Join Onthemarket now and make them a super tanker rather than them being your lifeboat in time to come, because when our giant portals follow in the footsteps of Zillow,  which they absolutely will, boy will the industry need a lifeboat.


    1. Bless You

      My money is thar onthemarket will do it.. they’ve already cost the industry millions by hurting zoopla and giving rightmove a higher market share.


  2. Another Agent

    Any agent who believes the major portals would not eventually ‘cut their grass’ and directly compete is a fool. The portals have sat back like a Roman emperor at the gladiator games whilst our industry has stabbed itself in the back by driving down fees, sowing division and standards and thus weakening us all. Given the push by some to say no, it’s too little too late IMHO. I give it 2 years before RM or other go ‘agency’ on us.

  3. digitalfix

    Of the big three, Zoopla are most likely and most able to move down in to agency.  They already have a suite of consumer facing products and own far more of the property transaction than Rightmove and OTM.

    Zillows’ goal of course, is to own the entire transaction from enquiry to completion, monetizing every opportunity.  They started with adjacent spaces (financial services and insurance) just as Zoopla do and then, at a time where the market opportunity is too good to pass up, extend their offering to a full service brokerage operation.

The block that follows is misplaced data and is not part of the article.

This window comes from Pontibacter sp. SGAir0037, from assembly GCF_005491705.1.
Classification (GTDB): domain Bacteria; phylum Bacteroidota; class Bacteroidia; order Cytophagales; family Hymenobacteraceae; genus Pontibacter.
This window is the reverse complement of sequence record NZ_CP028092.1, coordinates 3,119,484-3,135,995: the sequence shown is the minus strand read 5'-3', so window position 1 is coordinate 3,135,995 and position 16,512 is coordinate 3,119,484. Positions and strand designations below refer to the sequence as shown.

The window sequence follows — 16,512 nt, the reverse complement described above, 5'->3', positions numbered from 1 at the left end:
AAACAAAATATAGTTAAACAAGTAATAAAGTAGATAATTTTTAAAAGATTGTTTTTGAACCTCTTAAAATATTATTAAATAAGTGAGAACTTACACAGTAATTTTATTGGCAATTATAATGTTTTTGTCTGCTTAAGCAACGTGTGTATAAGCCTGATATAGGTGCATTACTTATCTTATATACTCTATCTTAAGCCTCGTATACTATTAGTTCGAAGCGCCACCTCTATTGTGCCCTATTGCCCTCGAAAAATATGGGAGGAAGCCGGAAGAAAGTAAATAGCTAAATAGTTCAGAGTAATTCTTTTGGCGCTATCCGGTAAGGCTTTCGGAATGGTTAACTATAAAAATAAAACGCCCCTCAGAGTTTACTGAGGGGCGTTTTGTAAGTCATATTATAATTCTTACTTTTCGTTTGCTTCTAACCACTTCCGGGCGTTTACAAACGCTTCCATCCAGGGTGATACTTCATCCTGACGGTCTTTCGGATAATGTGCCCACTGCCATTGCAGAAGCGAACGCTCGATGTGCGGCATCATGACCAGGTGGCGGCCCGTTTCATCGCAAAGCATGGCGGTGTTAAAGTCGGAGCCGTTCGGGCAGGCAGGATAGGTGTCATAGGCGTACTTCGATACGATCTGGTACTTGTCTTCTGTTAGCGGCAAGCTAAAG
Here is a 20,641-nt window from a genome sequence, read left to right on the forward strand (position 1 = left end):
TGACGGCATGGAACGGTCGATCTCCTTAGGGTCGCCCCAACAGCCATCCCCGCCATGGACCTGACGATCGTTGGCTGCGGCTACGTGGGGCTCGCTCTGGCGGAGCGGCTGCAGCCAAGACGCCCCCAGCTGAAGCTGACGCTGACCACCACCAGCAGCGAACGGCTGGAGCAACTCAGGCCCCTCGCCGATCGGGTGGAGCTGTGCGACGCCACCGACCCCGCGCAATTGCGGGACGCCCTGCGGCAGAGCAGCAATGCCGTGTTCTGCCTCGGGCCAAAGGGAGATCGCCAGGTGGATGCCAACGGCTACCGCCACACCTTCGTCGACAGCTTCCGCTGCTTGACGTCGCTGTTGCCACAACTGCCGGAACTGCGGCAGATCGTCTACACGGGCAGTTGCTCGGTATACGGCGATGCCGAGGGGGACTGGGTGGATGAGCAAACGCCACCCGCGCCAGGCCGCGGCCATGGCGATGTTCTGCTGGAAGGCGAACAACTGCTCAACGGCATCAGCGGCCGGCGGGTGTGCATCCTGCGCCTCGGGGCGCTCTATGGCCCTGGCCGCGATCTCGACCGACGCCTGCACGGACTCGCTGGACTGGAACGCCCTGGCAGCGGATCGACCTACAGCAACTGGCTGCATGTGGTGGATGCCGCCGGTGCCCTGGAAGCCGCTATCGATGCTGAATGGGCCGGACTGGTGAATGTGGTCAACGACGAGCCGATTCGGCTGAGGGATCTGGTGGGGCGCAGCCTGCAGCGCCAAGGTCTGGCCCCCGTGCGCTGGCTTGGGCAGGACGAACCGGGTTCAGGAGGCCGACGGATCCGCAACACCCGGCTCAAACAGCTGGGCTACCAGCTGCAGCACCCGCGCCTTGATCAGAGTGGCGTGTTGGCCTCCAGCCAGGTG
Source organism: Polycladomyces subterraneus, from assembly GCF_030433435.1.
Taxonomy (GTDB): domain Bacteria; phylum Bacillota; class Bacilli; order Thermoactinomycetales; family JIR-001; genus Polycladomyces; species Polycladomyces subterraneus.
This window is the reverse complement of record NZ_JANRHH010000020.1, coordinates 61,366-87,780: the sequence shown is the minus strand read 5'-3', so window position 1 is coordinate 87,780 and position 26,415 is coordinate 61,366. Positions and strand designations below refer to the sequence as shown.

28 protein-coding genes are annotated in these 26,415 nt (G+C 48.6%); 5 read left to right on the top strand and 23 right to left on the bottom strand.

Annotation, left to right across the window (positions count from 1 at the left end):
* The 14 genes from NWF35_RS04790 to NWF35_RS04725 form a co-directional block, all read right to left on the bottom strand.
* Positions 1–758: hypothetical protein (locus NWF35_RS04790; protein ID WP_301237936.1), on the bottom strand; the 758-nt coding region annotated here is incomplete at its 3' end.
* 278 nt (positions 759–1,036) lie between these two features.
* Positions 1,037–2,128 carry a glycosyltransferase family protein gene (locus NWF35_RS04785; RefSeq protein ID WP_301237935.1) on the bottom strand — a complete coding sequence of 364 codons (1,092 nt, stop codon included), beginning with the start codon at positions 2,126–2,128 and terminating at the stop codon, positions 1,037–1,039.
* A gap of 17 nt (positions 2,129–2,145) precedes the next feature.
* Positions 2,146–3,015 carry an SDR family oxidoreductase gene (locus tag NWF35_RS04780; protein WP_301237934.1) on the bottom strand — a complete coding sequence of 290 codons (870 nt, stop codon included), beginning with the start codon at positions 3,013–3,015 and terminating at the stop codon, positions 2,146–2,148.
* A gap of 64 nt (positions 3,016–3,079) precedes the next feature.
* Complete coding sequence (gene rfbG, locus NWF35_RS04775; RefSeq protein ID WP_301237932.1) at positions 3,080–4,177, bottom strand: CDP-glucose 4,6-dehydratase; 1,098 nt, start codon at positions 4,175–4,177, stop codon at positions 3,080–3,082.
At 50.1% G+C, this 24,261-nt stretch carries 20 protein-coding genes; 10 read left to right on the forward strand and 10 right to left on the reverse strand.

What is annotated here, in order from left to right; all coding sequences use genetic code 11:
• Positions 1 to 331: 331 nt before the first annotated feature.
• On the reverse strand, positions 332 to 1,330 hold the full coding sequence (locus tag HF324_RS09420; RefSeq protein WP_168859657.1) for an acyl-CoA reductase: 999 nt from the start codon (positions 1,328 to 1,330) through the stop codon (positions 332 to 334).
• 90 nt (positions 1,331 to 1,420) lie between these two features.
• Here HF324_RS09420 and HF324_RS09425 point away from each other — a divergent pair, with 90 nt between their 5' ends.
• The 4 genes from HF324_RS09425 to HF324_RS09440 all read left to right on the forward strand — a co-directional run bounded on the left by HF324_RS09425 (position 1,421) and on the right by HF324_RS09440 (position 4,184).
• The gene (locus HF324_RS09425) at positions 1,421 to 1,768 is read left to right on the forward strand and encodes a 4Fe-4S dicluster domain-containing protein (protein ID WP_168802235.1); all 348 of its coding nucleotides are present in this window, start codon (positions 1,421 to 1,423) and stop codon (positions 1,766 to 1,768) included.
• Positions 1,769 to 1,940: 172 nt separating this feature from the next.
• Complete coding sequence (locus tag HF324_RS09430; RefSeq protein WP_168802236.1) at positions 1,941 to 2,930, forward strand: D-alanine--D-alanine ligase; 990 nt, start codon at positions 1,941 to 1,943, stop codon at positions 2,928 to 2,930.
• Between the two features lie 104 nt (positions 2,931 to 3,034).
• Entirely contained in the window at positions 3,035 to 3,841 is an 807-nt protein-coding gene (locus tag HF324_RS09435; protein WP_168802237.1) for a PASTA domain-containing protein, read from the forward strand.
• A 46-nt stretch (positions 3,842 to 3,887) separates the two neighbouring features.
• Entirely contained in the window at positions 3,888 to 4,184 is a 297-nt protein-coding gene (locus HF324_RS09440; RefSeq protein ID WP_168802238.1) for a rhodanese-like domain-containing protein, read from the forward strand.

It’s not an inspired move, but rather one that was in the wings for a few years now.  What Zillow do is watched by many in other parts of the world.  REA Group and Rightmove, whom I would consider are second-tier players in the portal space globally will be pouring over this strategy.

    My gut feel is that Zoopla, backed of course by Silver Lake and therefore on a relentless journey of growth and new revenue discovery, will adopt this strategy once their technology is aligned.  Their calculation is a simple one; is the risk of losing you as a paying customer outweighed by their upside of eating your lunch – knowing that those that fall in line will simply contribute to their transaction domination.

    This market is moving, what happens in the US generally follows here in 2-3 years in some shape or form.  Did I mention Silver Lake are a US business?

    1. Ostrich17

      2-3 years ?


      Boomin’ will do it in one.

      1. digitalfix

        They need footprint for that – and it will take longer than 12 months.

        1. mywayorthehiway

          Aah but agent fees are 6% in usa, and bordering on 1% here, why not let the slaves continue feeding their coffers without any effort….

  4. LondonRealtor

    I have worked on a few transactions with Opendoor in the past so know this business model well, they aren’t actually competing with traditional agents, they are playing developer. They source distressed sales (death, taxes, divorce etc), purchase at a discount then refurbish and sell on at open market value for profit. That is the definition of a flip.
    Whether its Zillow or Opendoor, or one of the many other players in the market the real money to be made here is from owning the real estate, the saving in fees is marginal in many cases as 9 times out of 10 there will be another independent Broker somewhere in the transaction. Its definitely a *Throw as much sh%t at the wall as possible and fingers crossed, some of it will stick* operation, having said that in a massive market like the States the profits can be huge.

  5. Dick Value

    Rightmove could do this and still estate agents wouldn’t leave.